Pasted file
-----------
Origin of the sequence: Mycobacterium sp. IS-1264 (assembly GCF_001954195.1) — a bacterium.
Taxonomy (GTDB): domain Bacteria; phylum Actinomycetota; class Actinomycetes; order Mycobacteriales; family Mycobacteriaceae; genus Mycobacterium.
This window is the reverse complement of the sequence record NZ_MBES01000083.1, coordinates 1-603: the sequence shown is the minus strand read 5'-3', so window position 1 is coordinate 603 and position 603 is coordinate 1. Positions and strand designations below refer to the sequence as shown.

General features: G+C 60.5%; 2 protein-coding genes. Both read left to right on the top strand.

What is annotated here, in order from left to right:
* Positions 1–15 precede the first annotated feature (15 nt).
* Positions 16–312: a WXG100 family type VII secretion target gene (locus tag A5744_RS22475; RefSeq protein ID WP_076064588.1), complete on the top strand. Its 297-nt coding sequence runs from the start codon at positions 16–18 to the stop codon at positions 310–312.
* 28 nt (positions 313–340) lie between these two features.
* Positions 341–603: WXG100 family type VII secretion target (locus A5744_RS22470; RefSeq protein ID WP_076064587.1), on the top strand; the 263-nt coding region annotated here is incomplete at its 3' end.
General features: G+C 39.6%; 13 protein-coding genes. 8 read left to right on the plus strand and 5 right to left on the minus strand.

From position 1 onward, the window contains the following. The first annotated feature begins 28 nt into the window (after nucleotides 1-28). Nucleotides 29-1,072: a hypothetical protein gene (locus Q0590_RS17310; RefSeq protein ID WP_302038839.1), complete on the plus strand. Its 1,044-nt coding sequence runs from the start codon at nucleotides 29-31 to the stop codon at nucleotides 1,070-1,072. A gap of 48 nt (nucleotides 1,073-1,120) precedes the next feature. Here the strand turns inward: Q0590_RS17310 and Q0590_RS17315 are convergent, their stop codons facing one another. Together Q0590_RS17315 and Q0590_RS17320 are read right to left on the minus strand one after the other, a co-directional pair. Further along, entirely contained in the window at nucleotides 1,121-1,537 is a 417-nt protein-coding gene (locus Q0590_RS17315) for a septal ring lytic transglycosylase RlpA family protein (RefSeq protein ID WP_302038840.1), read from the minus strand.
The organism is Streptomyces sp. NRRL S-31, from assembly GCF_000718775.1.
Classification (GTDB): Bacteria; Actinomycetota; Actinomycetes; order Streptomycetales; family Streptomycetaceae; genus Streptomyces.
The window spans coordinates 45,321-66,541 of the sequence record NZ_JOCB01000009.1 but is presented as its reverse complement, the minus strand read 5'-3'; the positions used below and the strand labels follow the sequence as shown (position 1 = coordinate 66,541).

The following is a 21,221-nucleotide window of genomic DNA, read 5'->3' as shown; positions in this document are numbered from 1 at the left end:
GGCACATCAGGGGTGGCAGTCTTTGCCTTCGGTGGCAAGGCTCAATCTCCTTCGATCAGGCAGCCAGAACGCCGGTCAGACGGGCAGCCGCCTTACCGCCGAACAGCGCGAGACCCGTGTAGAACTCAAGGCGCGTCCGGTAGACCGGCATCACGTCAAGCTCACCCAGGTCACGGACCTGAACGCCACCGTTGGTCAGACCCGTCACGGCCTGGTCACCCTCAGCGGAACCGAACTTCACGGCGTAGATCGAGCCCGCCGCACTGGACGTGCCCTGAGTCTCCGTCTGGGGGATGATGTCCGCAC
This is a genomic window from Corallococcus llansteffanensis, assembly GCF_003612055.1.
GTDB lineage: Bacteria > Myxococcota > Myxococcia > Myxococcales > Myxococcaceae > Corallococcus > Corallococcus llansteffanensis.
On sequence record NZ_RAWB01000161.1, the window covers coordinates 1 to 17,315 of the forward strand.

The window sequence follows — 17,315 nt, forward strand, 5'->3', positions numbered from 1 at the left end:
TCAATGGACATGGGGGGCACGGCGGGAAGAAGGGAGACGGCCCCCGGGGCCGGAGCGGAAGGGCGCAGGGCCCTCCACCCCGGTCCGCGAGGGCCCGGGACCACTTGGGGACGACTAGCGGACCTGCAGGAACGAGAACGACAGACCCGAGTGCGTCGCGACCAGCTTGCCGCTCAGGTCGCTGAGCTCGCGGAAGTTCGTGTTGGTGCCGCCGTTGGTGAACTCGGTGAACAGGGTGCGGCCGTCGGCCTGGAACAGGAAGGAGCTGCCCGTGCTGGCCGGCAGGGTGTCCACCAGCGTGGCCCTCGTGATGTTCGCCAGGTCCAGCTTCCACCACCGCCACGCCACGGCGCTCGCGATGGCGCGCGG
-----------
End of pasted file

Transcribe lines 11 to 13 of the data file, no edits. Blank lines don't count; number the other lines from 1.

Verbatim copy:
From position 1 onward, the window contains the following. The first annotated feature begins 28 nt into the window (after nucleotides 1-28). Nucleotides 29-1,072: a hypothetical protein gene (locus Q0590_RS17310; RefSeq protein ID WP_302038839.1), complete on the plus strand. Its 1,044-nt coding sequence runs from the start codon at nucleotides 29-31 to the stop codon at nucleotides 1,070-1,072. A gap of 48 nt (nucleotides 1,073-1,120) precedes the next feature. Here the strand turns inward: Q0590_RS17310 and Q0590_RS17315 are convergent, their stop codons facing one another. Together Q0590_RS17315 and Q0590_RS17320 are read right to left on the minus strand one after the other, a co-directional pair. Further along, entirely contained in the window at nucleotides 1,121-1,537 is a 417-nt protein-coding gene (locus Q0590_RS17315) for a septal ring lytic transglycosylase RlpA family protein (RefSeq protein ID WP_302038840.1), read from the minus strand.
The organism is Streptomyces sp. NRRL S-31, from assembly GCF_000718775.1.
Classification (GTDB): Bacteria; Actinomycetota; Actinomycetes; order Streptomycetales; family Streptomycetaceae; genus Streptomyces.